As the economy boomed, few people worried much about the debt that local and state governments were amassing to pay for increasingly generous pension and health-care benefits for public employees. Now that budgets are tight thanks to a down economy, the issue is big news—made even bigger by the outrageous pay and benefit plans received by officials of the small, working class city of Bell, Calif., where the now-ex-city manager stands to receive a pension valued at $30 million....
Even bigger news is the size of the pension debt—estimated in California alone at $500 billion, according to a recent Stanford study. The nationwide debt is more than $3 trillion....

But in recent weeks, I've noticed a counter-offensive from defenders of the status quo, especially from public-sector union officials who are trying to depict public concern as unfair attacks on public employees....

The retirement systems make investments and if the rate of return is high, then the debt is low and vice versa. But increasingly the systems are making riskier investments to cover up for all the enhanced pension promises made over the years. Politicians have repeatedly made the retirement formulas more generous, and often have done so on a retroactive basis. By "enhancing" the formulas mid-stream, the investment funds have additional pressure to take bigger risks, which explains in part why the California Public Employees' Retirement System invested in leveraged housing developments at the height of the housing bubble. If such "roll of the dice" investments pay off, then there's more money for public employees and less political pressure to reform the pension system, and if they don't, the taxpayers are on the hook. It's the ultimate privatization of gain and socialization of risk.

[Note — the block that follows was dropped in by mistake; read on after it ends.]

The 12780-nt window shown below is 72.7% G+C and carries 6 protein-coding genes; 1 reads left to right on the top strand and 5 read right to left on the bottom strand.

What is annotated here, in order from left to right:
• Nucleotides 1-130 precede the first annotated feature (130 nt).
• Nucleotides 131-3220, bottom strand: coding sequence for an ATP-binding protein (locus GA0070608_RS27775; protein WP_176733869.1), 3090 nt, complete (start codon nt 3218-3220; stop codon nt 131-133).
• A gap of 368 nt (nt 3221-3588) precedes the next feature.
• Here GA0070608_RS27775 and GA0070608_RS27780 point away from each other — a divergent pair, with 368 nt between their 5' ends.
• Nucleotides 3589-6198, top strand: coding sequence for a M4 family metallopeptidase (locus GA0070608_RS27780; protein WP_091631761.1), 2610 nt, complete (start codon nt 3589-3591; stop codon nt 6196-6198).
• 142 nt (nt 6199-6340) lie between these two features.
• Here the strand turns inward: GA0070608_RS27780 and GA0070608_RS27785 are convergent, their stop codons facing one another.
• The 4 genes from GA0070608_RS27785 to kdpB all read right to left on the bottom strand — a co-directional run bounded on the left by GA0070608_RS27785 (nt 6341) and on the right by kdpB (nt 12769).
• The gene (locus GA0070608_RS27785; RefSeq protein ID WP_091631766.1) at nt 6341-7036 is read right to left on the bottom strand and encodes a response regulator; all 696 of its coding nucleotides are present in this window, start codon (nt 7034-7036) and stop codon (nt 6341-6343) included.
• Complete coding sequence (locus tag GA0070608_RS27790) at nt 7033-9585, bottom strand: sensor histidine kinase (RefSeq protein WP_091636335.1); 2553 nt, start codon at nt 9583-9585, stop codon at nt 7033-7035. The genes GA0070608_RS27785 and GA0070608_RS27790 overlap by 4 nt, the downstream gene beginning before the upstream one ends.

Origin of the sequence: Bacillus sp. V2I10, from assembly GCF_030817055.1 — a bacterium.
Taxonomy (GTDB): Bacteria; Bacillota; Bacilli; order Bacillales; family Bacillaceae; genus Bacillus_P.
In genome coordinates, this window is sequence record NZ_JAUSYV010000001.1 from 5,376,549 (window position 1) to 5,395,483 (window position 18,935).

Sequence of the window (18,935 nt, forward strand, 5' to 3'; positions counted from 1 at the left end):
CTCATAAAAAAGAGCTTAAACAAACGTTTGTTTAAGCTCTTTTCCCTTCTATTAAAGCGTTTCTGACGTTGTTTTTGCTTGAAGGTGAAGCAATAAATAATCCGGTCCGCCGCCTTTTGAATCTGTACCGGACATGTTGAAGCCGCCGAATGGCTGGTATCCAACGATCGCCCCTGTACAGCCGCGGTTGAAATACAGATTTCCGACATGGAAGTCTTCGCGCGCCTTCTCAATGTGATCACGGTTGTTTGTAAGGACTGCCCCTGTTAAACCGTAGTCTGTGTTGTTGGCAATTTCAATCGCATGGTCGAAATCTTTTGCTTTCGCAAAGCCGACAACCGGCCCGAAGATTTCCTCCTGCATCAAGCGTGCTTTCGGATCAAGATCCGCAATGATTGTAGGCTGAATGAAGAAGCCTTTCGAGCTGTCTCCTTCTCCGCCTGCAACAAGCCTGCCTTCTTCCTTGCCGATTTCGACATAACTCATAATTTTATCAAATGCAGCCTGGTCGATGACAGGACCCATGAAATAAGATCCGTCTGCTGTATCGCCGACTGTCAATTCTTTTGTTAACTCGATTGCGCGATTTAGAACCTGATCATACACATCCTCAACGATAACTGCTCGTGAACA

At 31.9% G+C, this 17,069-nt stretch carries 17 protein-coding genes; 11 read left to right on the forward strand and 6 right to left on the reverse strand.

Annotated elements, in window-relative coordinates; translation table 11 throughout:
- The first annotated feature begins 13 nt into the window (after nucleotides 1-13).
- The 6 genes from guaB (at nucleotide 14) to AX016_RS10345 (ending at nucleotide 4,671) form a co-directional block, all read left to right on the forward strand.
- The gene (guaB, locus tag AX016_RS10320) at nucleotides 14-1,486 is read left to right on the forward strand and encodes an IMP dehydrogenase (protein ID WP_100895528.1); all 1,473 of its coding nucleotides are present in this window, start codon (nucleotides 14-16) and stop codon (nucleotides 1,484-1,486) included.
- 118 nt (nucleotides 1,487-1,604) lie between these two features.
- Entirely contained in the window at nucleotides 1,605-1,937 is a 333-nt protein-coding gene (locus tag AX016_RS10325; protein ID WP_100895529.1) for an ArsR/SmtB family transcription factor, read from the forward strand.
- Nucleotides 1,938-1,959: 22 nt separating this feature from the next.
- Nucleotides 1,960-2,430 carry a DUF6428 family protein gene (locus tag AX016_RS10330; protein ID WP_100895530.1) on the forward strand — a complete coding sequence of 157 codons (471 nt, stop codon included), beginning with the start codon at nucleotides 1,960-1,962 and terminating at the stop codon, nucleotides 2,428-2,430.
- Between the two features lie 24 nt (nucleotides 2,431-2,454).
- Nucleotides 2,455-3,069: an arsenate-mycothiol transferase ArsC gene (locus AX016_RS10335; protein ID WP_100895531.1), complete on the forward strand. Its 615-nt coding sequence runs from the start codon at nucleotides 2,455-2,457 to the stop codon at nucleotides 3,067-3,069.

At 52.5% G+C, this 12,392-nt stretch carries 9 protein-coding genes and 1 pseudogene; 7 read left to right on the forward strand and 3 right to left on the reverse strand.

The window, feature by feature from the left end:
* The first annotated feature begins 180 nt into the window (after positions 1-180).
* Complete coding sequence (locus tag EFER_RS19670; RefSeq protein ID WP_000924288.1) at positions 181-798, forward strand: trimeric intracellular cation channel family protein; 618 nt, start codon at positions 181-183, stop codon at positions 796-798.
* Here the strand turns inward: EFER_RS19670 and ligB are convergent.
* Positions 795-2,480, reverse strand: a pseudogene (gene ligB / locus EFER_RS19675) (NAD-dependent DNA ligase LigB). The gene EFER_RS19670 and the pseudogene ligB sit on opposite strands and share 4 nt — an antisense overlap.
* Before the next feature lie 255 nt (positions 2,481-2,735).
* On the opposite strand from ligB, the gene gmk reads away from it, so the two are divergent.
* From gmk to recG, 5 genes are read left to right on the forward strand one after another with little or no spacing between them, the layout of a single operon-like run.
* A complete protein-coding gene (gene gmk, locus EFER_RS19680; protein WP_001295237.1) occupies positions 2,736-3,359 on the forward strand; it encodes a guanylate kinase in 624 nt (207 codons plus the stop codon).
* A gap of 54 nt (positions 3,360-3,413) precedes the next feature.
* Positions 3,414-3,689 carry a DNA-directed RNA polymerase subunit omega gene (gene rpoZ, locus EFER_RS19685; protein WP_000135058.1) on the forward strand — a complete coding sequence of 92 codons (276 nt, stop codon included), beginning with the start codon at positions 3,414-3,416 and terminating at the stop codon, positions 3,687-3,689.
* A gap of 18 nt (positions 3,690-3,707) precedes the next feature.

The unfunded liabilities have gotten so large, however, that it appears unlikely that a rebounding economy will provide high-enough rates to cover up the problem....

In the bankrupt city of Vallejo, Calif., approximately 75 percent of the city's budget went to police and fire, which left little room for anything else. Because the union-dominated City Council would not reduce current pensions even in the face of bankruptcy, the city was left with slashed police and fire budgets—even as police captains earned $300,000 compensation packages.... The [Sacramento] Bee...opined: "County government is becoming a pension provider that provides government services on the side."

Public safety and firefighter unions argue that they deserve their "3 percent at 50" (3 percent of their final year's pay times the number of years worked, available at age 50) pensions because they die shortly after retirement—some claim that the typical cop or firefighter only lives five to eight years after retiring. CalPERS has debunked this myth (as has the Oregon retirement system) and finds that the longest living categories of public sector employees are police, followed by firefighters. They live on average into the low- to mid-80s. According to the Bureau of Labor Statistics, neither police nor firefighting are in the top-10 most-dangerous jobs. And the high disability rate is evidence mainly of abuses in the system. The Sacramento Bee reported a few years back that 82 percent of manager level officers in the California Highway Patrol retired on disability—a number that spiked after CHP shut down its fraud division.
Comment by Larry and Cheryl Tobin on October 1, 2010 at 2:47pm
In reply to Gary. . . We canceled the liberal rag of a paper a long time ago. We never eat out, never bought Jaguar tickets and never go to concerts, etc. All we do is work and all they want to do is take more from us. I think we should refuse to pay the property taxes. Stop giving them money and see what they do! We own a small business and also pay "commerical" rates on taxes and electric so we get hit three times as hard! The city destroyed the value of our property a couple of years ago with the rezoning (without telling anyone affected) of the property around the outlying cecil field air strip, then another hit with the downturn in the economy and our property taxes HAVE STILL gone up by hundreds of dollars each year! I've had enough!!
Comment by Kurt D Wullenweber on October 1, 2010 at 2:23pm